What about this new SAT?
If you have decided to take it, given the long wait for scores--they won't be available until after mid May (if the College Board delivers on its timeline)--then you should be prepared. The test has changed from top to bottom, and we are ready to help you navigate those changes to your advantage.
Please keep in mind that our recommendation is that students have another test in their portfolio (ACT or old SAT) to back up these new scores. This is a WHOLE new test with ALL new percentiles and the college admissions community is not nearly as comfortable with what new SAT numbers mean as is is with what the old SAT or ACT scores mean. It is best for a 2017 graduate to be prepared to win over her college of choice with strong scores that can be relied upon. And if she can get two sets of those, on the new test and on an old standby, then all the better!
Snow postpones the SAT!
Montgomery County schools have announced closures for Friday thru Sunday. This means that the final SAT gets a 4 week reprieve before it makes its last appearance.
This is disappointing if you have been preparing and are mentally ready to go, but good news in that you get more time to be ready for the finale.
The most important note is that you can stop worrying and wondering and just hunker down with some hot cocoa and a good book (maybe one with awesome vocabulary!) and just be safe and warm as we wait to see how this winter weather event plays out this time around.
Online Tutoring: Pass or Fail?
As internet services become increasingly available, families look to technology to solve problems and to make life more efficient. Many of us use Nest to regulate our thermostat, track our bills with Mint, and coordinate family schedules with Cozi. But should this internet use extend to online tutoring? How do parents navigate the growing number of online tutoring companies that promise to fill academic needs without the student ever having to leave home?
There are many factors to consider when finding a tutor for your child. First ask yourself the question: “What are the goals I would like to see my child achieve through a tutoring relationship?” If your answer is more than homework help or specific topic reinforcement, you may find online tutoring will not fulfill your needs. Keep in mind that there is no such thing as a quick fix. You may be trading off a chance for your child to grow academically in exchange for just covering the basic facts for a better grade.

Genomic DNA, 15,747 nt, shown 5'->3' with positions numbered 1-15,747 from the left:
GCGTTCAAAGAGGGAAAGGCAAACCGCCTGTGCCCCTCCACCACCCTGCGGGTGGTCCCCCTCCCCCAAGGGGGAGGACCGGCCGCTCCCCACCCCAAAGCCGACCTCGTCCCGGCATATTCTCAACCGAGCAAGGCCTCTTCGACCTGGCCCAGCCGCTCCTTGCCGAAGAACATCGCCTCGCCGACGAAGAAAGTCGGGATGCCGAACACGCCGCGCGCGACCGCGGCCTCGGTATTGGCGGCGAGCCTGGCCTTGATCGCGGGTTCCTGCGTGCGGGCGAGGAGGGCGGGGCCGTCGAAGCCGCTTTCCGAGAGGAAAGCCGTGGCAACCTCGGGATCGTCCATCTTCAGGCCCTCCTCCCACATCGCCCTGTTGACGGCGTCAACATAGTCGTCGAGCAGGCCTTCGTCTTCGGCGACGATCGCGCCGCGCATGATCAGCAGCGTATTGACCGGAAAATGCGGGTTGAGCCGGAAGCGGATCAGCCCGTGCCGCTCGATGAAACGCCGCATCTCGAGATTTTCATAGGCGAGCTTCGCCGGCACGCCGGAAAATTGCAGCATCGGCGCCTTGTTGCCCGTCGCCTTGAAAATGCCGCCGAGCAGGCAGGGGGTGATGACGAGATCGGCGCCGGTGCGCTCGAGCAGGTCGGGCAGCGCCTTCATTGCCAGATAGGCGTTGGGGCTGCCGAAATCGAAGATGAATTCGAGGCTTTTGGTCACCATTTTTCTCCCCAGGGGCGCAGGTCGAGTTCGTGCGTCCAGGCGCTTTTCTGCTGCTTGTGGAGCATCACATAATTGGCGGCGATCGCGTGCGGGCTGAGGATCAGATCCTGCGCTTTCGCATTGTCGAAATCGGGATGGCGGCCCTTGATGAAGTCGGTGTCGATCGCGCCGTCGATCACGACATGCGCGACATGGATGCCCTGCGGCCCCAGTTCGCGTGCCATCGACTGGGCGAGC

When tutoring is productive, it is not just teaching basic knowledge. It becomes a mentoring relationship that fosters greater learning which leads to enrichment rather than rote memorization. Great teachers and tutors are effective because of the time they take to build relationships with the student that foster a trust between teacher and student. Trust takes time to build and occurs when people meet in person, not in an online chat. There are other less tangible reasons that in person tutoring beats out online tutoring. A good tutor will evaluate the student’s nonverbal cues such as body language or facial expression to know when a student isn’t “getting it.” These unique personal cues are lost during an online experience. Quality and consistency are other factors to consider when choosing an online versus an in person tutoring service. Many online companies do not offer the ability to exclusively book with the same tutor. In addition, Princeton Review and many other online companies do not require their tutors have a teaching background or hold an advanced degree. With smaller companies and services, how do you know who is on the other end interacting with your child? Better to invest in a local credentialed tutor who has the experience and knowledge to adapt instruction to the specific needs of your unique child. Bluestone tutors are vetted, background checked, and trained before they ever meet with a single client.
Considering an online service because it’s convenient? Many Bluestone centers are open until 10pm during the week and have hours all day Saturday and Sunday to accommodate the full schedules of our clients. The in-center experience elicits motivation and attention that students can find difficult to muster at home in their room on their laptops. The teaching environment is incredibly important to student focus and retention. Online tutoring lacks the essential engagement that the mind needs for optimal learning. Convenience may not be the best characteristic of effective learning. If schedules or hectic commutes just can’t be conquered, there may still be an efficient way to get that in person value with a hybrid approach. Tutors can meet initially in person and then use Skype once trust has been built.
This last strategy is a great one for students at boarding schools or families traveling to a Bluestone center from farther distances.
Bottom line: websites and apps can be great for reinforcement and practice, but by
no means should they be a student’s primary source of academic support.
― Bluestone Insights is an ongoing series by Bluestone Educational Network.
Bluestone is a national network of independent educators sharing resources and
talent to deliver high quality tutoring and test preparation programs.